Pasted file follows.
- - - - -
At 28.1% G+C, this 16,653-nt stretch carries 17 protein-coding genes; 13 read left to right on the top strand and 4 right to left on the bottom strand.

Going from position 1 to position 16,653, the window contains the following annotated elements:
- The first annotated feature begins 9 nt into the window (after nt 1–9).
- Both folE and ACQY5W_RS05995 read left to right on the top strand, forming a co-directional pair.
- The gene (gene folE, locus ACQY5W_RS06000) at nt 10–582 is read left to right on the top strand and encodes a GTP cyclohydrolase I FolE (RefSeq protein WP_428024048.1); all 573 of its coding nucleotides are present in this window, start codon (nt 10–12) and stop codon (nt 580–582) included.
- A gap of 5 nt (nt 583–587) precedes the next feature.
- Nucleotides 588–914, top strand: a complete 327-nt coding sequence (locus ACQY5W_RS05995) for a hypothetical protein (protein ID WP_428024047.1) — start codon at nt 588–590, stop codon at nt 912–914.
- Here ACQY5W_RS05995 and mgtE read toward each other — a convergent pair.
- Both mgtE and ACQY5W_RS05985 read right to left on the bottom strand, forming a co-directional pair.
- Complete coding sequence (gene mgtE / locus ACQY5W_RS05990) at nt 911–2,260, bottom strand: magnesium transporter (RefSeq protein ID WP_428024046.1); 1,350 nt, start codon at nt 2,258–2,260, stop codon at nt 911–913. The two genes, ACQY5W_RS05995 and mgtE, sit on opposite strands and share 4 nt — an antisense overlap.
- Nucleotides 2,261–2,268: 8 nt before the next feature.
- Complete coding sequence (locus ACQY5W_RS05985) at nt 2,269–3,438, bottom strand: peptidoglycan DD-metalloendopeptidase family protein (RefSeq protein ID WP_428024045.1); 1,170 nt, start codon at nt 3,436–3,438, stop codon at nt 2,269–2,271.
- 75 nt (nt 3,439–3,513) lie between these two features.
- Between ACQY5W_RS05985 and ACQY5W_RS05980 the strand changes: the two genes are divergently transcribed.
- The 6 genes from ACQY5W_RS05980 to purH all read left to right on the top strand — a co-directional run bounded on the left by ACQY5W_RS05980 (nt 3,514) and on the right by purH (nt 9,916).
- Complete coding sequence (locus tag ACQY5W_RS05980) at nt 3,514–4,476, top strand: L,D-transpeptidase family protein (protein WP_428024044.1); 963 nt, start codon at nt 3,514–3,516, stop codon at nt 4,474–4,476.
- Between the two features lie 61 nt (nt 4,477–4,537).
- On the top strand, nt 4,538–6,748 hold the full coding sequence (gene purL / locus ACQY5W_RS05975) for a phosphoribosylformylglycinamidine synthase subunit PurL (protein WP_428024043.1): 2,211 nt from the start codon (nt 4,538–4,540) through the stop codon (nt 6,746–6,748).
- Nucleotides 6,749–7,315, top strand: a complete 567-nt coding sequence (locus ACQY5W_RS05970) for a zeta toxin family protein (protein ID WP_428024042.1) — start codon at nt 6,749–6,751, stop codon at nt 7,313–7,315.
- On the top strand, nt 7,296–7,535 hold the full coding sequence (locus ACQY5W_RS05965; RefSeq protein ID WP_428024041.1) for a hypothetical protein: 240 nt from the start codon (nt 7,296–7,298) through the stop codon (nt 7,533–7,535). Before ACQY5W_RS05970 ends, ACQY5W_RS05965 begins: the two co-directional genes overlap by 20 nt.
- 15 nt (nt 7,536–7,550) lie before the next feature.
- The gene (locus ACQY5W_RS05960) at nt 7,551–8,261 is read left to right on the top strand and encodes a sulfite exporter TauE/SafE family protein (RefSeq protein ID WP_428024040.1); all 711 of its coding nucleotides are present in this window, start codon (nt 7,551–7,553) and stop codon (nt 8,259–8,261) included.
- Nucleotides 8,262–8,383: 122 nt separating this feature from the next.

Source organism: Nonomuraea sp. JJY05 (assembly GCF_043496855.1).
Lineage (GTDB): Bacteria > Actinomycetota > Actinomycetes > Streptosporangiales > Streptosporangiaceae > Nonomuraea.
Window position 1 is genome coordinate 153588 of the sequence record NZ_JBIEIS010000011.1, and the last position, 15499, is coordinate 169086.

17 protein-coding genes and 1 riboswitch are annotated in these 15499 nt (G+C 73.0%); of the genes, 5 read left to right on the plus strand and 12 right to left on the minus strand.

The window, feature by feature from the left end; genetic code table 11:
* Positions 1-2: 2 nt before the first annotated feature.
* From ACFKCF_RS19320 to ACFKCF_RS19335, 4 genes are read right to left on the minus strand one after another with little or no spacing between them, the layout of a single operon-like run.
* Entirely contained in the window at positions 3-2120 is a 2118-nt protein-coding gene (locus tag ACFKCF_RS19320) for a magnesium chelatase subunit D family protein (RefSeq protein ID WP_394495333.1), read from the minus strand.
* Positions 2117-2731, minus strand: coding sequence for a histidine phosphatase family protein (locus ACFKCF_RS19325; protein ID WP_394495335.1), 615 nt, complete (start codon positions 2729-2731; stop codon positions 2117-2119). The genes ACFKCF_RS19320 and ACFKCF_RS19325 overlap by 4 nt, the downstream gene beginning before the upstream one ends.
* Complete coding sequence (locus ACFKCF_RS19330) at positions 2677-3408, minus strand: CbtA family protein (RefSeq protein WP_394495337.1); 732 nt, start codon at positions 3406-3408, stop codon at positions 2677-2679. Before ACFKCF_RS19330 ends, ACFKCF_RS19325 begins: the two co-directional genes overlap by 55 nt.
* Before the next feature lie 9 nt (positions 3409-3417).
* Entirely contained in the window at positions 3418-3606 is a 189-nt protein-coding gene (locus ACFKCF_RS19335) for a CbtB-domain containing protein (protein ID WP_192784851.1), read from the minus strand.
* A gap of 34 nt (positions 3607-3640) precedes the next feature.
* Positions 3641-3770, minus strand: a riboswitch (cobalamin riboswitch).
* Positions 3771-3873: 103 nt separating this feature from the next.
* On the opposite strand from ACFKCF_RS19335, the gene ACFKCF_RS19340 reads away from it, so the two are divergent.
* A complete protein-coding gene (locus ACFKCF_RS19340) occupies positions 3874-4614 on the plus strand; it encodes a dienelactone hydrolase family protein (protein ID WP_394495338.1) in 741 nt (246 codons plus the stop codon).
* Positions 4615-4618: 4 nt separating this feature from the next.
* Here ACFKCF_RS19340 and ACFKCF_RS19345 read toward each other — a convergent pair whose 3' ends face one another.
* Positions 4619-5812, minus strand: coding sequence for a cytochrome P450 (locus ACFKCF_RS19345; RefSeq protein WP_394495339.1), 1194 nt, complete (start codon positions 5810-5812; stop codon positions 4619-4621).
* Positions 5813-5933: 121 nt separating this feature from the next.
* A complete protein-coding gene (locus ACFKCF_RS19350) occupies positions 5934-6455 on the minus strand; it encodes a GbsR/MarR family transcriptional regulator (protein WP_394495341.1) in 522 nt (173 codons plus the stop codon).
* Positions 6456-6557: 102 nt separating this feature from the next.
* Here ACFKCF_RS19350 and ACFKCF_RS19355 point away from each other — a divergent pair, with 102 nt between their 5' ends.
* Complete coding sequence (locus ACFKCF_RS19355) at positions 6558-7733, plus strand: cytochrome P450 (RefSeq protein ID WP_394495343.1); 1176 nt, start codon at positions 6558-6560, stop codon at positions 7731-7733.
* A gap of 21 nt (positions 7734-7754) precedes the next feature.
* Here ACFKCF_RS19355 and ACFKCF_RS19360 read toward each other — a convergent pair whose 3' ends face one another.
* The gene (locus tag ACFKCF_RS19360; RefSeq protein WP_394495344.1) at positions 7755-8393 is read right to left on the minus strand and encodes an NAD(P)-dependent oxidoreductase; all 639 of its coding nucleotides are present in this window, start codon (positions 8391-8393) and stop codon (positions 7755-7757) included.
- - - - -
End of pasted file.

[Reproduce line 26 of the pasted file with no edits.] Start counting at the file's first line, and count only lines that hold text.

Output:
Window position 1 is genome coordinate 153588 of the sequence record NZ_JBIEIS010000011.1, and the last position, 15499, is coordinate 169086.